Trouble came when the Kings failed to recognize which was needed, or which one each player was expecting. Instead of just the “short breakout”, with the center typically swooping through the defending zone from below the circles to accept a short pass from the defense and then carry it out, Murray wanted the addition of a quick-up to a forward in center ice to stretch the play (the long breakout). This is over-simplified, of course, but in general the Kings were expected to incorporate two breakout methods, and then recognize as a group which should be used.

What ended up happening were giveaways, passes into pressure, and gaps. The stretch forward was closer to coverage, so he had less time to accept a pass and make the next one; other forwards were either streaking to stay with him (gapping themselves from the defense) or lagging behind having expected the shorter pass (isolation of puck-carrier, and gaps, too). Whipped eggs became neither omelette nor souffle; they just turned into odd, scrambled lumps.

Then, along came Sutter. Forget the quick-up, unless there is a breakaway. Now, the Kings simply want all five guys to stay together, break out methodically, and NOT make the pass too early. If the defense has room they skate it out until they draw coverage, and then they pass it. Why would you send the puck so far away from yourself that you are now out of the play, into the hands of a forward in center-ice facing immediate, out-numbered pressure? Carry the thing and take the ice until you make them cover you, make them come to you, and then you can find a nearby teammate to pass it to. If there is no pressure, keep going! That’s how you saw Rob Scuderi dishing the pass across the attacking blue line against the Blues in game 4; he was carrying the puck, and the Blues let him keep coming.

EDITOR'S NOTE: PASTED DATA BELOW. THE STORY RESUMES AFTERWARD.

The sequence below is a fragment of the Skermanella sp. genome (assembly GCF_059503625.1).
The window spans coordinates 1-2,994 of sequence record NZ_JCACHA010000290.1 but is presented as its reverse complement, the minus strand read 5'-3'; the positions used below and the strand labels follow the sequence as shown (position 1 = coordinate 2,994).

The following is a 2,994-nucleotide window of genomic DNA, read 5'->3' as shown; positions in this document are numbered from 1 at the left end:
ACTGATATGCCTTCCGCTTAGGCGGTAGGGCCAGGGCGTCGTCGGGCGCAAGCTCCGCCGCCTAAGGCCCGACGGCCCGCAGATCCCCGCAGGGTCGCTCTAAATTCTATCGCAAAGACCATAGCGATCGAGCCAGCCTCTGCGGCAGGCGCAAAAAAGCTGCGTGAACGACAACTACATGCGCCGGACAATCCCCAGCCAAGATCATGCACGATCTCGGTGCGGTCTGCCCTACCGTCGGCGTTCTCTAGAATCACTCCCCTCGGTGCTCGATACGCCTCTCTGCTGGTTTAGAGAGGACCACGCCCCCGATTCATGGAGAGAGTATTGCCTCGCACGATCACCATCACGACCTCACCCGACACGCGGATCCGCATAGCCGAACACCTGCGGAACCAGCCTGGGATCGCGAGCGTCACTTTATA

The result is that our five guys can stay together, and make it a true 5 on 5 attack. The Blues could not really trap, or force, because all options were available, plus the most dangerous King player was usually the open man coming with speed looking for a pass, which forced coverage decisions and opened up ice for the carrier.

So Sutter cleaned up the breakout, but his real mark was made in his attacking zone decisions and changes.

Our old attack was built on a 1-man forecheck going to 2 men only if not “risky.” The third forward was F3 high, but to a fault. Too high, too 3. We needed him to come in for retreival down low, but he wasn’t there unless he could switch with F2. We almost never had all 3 forwards below the faceoff dots, or even below the tops of the circles.